Down the Shore

When we were teens in New Jersey, summers were highlighted by going to the beach or “down the shore”. This is the very same shore which has given us the likes of Bruce Springsteen and Snookie.  Ponder that for a moment. We were old enough to drive at age 17 or had boyfriends who were. Down we went from Bergen County in North Jersey to the Shore via the Garden State Parkway, a serpentine toll road about which everyone asks “which exit”? This hilarious question is intended to mock us Jersey people because, in fact, the state is a complex shit show of highways crisscrossing the 3rd smallest state in the nation. Existing only to be a butt of New York’s jokes and to provide shopping malls where New Yorkers pay 0 tax on clothing, New Jersey is actually very pretty and has a nice shoreline, or it used to, I haven’t been there for 35 years. We were from exit 166.

While driving to the shore, we had to pay a toll about every 10 miles or so and threw a quarter into a basket in the automated tollbooth. Some of the guys could skillfully throw quarters from the back right passenger seat, and usually got them in. When the quarter goes into the basket, the gate is raised. I believe it took about 2.5 hours to drive down from our town and cost several dollars each way. We would leave early and stay as late as possible.

It was very hot and humid in River Vale and a trip to the shore was a huge relief. Every spot of sand was occupied on the weekends. It was packed blanket to blanket, replete with New Jersey citizens with  umbrellas, coolers, beer, picnics and boom boxes. It was loud. The only brand of suntan lotion was Coppertone and it smelled like coconut. Some women used baby oil and were extra shiny.

My last summer after high school was 1982. One of my friend’s sisters was living in one of the beach communities and had a shitty apartment. She was probably working as a waitress but I can’t remember anymore. We visited her with too many people and she couldn’t accommodate us, so we had to stay either in the corner of her tiny, hot apartment or sleep on the beach. Sleeping on the beach is illegal so Frank dug a hole in the sand and buried himself to hide from the cops. He was discovered multiple times and kicked off. It may also have been illegal to sleep in the car, not sure what was up there. We were a nuisance, and I don’t blame the cops for looking for stupid teens who were sleeping on the beach.

In the morning, we could get breakfast at one of the greasy spoons for 99 cents. Two eggs, bacon, toast and coffee. Even 35 years ago, this was a very small margin and the restaurant wasn’t making any money. I mean really. Now a glass of orange juice is about $5 anywhere in the Bay Area.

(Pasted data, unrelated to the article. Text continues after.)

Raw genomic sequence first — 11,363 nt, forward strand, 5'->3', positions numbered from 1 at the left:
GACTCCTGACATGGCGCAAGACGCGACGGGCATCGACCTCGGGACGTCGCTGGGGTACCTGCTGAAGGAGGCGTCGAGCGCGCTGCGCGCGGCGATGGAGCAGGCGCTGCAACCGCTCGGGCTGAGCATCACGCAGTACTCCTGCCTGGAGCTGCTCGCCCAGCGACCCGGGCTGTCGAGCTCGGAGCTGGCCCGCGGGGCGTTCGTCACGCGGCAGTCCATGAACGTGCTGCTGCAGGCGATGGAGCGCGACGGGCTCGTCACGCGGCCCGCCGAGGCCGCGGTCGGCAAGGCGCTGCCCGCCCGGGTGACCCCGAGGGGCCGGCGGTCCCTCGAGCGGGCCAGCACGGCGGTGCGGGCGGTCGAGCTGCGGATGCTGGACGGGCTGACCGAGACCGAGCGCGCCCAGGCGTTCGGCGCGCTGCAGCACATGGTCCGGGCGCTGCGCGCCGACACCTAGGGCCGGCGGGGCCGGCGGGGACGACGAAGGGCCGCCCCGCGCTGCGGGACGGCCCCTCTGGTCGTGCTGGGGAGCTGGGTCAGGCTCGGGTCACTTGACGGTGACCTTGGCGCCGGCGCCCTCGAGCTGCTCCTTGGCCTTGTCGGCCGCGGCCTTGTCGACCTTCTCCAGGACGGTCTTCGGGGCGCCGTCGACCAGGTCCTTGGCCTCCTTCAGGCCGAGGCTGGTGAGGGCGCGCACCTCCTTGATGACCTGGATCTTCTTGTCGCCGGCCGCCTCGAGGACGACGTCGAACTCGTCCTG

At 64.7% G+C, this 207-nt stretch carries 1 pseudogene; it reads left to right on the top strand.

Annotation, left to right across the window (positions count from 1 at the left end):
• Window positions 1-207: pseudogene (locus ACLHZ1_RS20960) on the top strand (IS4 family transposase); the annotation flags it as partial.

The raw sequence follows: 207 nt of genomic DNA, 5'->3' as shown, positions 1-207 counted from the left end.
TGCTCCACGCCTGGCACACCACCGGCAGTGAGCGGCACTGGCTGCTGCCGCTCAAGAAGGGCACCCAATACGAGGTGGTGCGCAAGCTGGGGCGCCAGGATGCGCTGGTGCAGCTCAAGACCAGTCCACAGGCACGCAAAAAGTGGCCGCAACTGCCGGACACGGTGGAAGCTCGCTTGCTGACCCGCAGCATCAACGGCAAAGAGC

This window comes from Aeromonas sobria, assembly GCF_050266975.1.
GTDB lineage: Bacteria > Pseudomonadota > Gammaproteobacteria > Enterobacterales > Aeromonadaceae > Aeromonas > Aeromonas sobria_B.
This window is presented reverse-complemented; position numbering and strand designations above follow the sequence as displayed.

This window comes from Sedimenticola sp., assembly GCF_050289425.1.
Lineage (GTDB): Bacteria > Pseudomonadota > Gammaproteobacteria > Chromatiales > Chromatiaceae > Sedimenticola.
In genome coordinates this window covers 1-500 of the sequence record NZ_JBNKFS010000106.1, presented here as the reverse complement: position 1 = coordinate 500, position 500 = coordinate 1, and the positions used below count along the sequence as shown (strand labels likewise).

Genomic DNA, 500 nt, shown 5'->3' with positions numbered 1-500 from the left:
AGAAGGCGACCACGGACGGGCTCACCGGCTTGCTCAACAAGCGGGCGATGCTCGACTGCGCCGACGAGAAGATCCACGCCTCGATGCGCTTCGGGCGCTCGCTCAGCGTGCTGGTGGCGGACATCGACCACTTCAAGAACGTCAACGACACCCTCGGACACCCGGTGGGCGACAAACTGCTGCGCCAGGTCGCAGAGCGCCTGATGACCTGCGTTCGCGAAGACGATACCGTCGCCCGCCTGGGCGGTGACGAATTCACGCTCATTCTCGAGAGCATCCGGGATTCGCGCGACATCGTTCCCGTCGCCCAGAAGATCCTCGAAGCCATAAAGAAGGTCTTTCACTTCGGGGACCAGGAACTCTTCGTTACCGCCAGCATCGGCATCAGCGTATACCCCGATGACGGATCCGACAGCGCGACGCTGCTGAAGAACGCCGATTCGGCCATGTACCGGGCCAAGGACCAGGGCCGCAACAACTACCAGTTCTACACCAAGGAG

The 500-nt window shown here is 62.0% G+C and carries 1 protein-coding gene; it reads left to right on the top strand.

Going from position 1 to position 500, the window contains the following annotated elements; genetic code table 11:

The ocean was lovely even if the beach was too crowded. It’s a nice temp and has rolling, gentle waves to play in for hours. Beaches are either private or there are a few public parks which had free entrance. There were times when we couldn’t go in because thousands of hypodermic needles were washing up on the shore but that was a long time ago. They might have a grip on that by now.

I now live in the Bay Area and the Pacific Ocean is so cold, I think I have only been in twice in my life. We go to the beach rarely, and when we do I put my toes in and go numb. The water is nice in LA and we fly to Mexico and Hawaii to enjoy the ocean. Maybe the two and half hour drive to the Shore was pretty short after all.

12 Responses

  1. OMG this brought back all the memories, all the feels. Don’t forget slathering one’s body with Johnson’s baby OIL. (no sunscreen! SPF zero!) I loved that thing about throwing the quarter in the toll basket, and YES it was a thing for boys to throw it from the opposite side of the car, over the roof…. this post brought tears to my eyes. Beautiful nostalgia.

  2. We were from exit 166. Your reverie–this one line really got to me. Where I grew up, Glendale, CA, there were no freeways; I walked to the bus in 2nd grade…things were slower, and perhaps in some ways, safer…

    It cost me (Scott, my brother as well) 10 cents to go to a little theater called Show Shop and 25 cents to go to the Alex and see 15 cartoons.